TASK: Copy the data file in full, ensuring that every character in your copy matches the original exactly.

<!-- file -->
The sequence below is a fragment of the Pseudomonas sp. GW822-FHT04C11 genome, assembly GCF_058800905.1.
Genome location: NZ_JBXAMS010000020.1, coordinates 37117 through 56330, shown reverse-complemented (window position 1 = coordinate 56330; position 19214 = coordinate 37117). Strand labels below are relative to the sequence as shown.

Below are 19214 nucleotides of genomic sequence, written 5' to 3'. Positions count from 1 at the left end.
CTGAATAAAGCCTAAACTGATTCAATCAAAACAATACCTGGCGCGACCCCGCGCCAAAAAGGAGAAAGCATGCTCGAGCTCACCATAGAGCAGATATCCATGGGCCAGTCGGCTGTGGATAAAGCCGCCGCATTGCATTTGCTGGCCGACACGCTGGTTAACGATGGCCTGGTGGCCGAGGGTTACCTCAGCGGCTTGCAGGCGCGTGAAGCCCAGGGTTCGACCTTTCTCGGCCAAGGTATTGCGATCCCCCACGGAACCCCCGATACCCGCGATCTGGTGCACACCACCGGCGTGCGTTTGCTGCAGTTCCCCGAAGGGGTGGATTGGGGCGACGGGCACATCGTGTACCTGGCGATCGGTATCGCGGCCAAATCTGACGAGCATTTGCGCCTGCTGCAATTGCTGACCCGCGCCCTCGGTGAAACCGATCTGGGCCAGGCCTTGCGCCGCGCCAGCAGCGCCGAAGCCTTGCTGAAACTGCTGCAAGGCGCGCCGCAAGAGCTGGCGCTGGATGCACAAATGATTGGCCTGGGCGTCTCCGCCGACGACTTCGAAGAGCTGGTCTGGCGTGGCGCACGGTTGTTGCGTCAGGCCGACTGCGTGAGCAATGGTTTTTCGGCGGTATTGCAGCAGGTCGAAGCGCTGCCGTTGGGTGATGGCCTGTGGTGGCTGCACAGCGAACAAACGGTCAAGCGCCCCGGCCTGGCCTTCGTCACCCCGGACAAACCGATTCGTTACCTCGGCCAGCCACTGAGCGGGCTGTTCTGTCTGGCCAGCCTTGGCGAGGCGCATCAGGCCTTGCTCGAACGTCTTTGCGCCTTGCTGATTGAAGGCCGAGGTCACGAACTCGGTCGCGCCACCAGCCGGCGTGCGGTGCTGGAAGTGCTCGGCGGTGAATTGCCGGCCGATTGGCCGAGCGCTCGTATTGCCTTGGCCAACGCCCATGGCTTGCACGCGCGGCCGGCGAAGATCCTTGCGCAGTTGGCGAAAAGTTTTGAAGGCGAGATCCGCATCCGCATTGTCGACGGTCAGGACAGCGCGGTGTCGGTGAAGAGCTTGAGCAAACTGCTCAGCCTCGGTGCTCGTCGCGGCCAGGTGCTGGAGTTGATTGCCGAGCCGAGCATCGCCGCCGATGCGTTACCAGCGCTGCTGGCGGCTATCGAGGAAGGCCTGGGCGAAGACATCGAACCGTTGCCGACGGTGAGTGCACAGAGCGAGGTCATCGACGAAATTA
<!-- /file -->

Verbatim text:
The sequence below is a fragment of the Pseudomonas sp. GW822-FHT04C11 genome, assembly GCF_058800905.1.
Genome location: NZ_JBXAMS010000020.1, coordinates 37117 through 56330, shown reverse-complemented (window position 1 = coordinate 56330; position 19214 = coordinate 37117). Strand labels below are relative to the sequence as shown.

Below are 19214 nucleotides of genomic sequence, written 5' to 3'. Positions count from 1 at the left end.
CTGAATAAAGCCTAAACTGATTCAATCAAAACAATACCTGGCGCGACCCCGCGCCAAAAAGGAGAAAGCATGCTCGAGCTCACCATAGAGCAGATATCCATGGGCCAGTCGGCTGTGGATAAAGCCGCCGCATTGCATTTGCTGGCCGACACGCTGGTTAACGATGGCCTGGTGGCCGAGGGTTACCTCAGCGGCTTGCAGGCGCGTGAAGCCCAGGGTTCGACCTTTCTCGGCCAAGGTATTGCGATCCCCCACGGAACCCCCGATACCCGCGATCTGGTGCACACCACCGGCGTGCGTTTGCTGCAGTTCCCCGAAGGGGTGGATTGGGGCGACGGGCACATCGTGTACCTGGCGATCGGTATCGCGGCCAAATCTGACGAGCATTTGCGCCTGCTGCAATTGCTGACCCGCGCCCTCGGTGAAACCGATCTGGGCCAGGCCTTGCGCCGCGCCAGCAGCGCCGAAGCCTTGCTGAAACTGCTGCAAGGCGCGCCGCAAGAGCTGGCGCTGGATGCACAAATGATTGGCCTGGGCGTCTCCGCCGACGACTTCGAAGAGCTGGTCTGGCGTGGCGCACGGTTGTTGCGTCAGGCCGACTGCGTGAGCAATGGTTTTTCGGCGGTATTGCAGCAGGTCGAAGCGCTGCCGTTGGGTGATGGCCTGTGGTGGCTGCACAGCGAACAAACGGTCAAGCGCCCCGGCCTGGCCTTCGTCACCCCGGACAAACCGATTCGTTACCTCGGCCAGCCACTGAGCGGGCTGTTCTGTCTGGCCAGCCTTGGCGAGGCGCATCAGGCCTTGCTCGAACGTCTTTGCGCCTTGCTGATTGAAGGCCGAGGTCACGAACTCGGTCGCGCCACCAGCCGGCGTGCGGTGCTGGAAGTGCTCGGCGGTGAATTGCCGGCCGATTGGCCGAGCGCTCGTATTGCCTTGGCCAACGCCCATGGCTTGCACGCGCGGCCGGCGAAGATCCTTGCGCAGTTGGCGAAAAGTTTTGAAGGCGAGATCCGCATCCGCATTGTCGACGGTCAGGACAGCGCGGTGTCGGTGAAGAGCTTGAGCAAACTGCTCAGCCTCGGTGCTCGTCGCGGCCAGGTGCTGGAGTTGATTGCCGAGCCGAGCATCGCCGCCGATGCGTTACCAGCGCTGCTGGCGGCTATCGAGGAAGGCCTGGGCGAAGACATCGAACCGTTGCCGACGGTGAGTGCACAGAGCGAGGTCATCGACGAAATTA